WASHINGTON--(BUSINESS WIRE)--The U.S. Securities and Exchange Commission has announced that it will review controversial whistleblower rules passed in September 2020 and suspend enforcement of two contested rules while it considers revising those rules. The Commission’s actions come after Jordan A. Thomas, a former SEC assistant director, had sued the Commission to vacate these illegal rule changes that undermine the integrity and effectiveness of the SEC Whistleblower Program—a program that he had a leadership role in developing.
“These controversial whistleblower rules were Chairman Clayton’s parting gift to Wall Street—his former and future employers,” said Thomas. “Fortunately, Chairman Gensler is the new sheriff on Wall Street and he is taking concrete steps to remove the poison pills inserted into this critical investor protection program by his predecessor.”
On September 23, 2020, in a 3-2 vote, the Commission approved new rules for its whistleblower program. A broad coalition of SEC Commissioners and anticorruption organizations, along with a bipartisan group of legislators, including Senators Warren and Grassley, publicly opposed the proposed rule changes on legal and policy grounds.
On January 13, 2021, Thomas, now a partner and Chair of the Whistleblower Representation Practice at the law firm of Labaton Sucharow, filed a lawsuit to reverse this contentious rulemaking. Specifically, he challenged the September 2020 amendments to Rule 21F-3(b)(3) (Payment of awards) and 21F-6 (Criteria for determining amount of award).
On April 14, 2021, Chairman Gensler was confirmed by the Senate. Shortly thereafter, under his leadership, the Commission began actively working to address Thomas’ concerns and resolve his lawsuit.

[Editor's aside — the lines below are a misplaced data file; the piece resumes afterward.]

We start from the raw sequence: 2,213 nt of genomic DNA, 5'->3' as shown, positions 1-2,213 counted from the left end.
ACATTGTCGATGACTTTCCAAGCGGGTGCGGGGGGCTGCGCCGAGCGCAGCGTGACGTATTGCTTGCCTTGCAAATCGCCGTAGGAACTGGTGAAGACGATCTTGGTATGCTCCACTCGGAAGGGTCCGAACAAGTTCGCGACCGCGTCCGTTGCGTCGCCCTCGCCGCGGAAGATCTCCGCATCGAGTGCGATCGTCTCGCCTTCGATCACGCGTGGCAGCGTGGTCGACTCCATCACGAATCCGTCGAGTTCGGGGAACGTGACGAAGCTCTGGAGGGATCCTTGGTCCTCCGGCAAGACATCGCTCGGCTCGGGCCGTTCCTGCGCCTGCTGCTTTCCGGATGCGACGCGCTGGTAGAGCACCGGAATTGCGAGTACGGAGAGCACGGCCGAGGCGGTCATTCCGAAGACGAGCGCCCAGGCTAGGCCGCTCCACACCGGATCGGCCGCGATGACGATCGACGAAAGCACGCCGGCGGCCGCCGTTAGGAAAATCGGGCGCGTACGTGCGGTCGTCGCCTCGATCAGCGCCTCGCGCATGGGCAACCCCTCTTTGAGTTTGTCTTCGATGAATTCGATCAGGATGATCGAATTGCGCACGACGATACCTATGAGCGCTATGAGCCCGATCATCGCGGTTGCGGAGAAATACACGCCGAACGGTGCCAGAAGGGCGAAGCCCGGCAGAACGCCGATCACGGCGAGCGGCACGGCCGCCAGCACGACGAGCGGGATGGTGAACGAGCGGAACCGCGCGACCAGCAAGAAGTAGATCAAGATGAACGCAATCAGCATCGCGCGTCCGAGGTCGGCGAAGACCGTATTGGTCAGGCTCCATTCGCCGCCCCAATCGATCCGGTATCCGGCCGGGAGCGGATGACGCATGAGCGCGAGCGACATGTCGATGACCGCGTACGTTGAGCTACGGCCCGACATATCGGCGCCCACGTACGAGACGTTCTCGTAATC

On June 11, 2021, despite objections by other Commissioners, the Commission announced its annual regulatory agenda, which included revisiting the recently adopted amendments to the SEC Whistleblower Program rules.
On August 2, 2021, Chairman Gensler issued a statement informing the public that he had directed his staff to prepare potential revisions to Rule 21F-3(b)(3) and 21F-6—the two amendments challenged by Thomas—for consideration by the Commission later this year.
On August 5, 2021, despite objections by other Commissioners, the Commission issued a statement informing the public that it would effectively suspend enforcement of the two amendments challenged by Thomas while potential revisions are being drafted.
On August 6, 2021, in light of these new developments, Thomas and the Commission filed a joint motion to stay the litigation until February 5, 2022.
“This is a significant victory for courageous SEC whistleblowers and is an important first step toward ensuring that Wall Street helps to rebuild Main Street, rather than harm it,” said Thomas. “With new hope, I have directed my litigation team to stand down and work with the Commission to get the two contested rules right, once and for all.”
In 2011, Thomas established the nation’s first whistleblower practice exclusively focused on violations of the federal securities laws. Both pioneer and recognized leader in the field, he has been profiled in the New York Times and on NPR. His clients have secured precedent-setting whistleblower awards and have launched many of the SEC’s most high-profile cases. To date, his clients have helped the SEC to secure over $1 billion in monetary sanctions and have won the largest single-case SEC whistleblower award in history, more than $83 million. In addition to significant monetary recoveries, among his many landmark cases, he successfully represented the first officer of a public company to win an SEC whistleblower award, the first SEC whistleblower to receive criminal immunity, and the first SEC whistleblower to receive a whistleblower award because his company retaliated against him.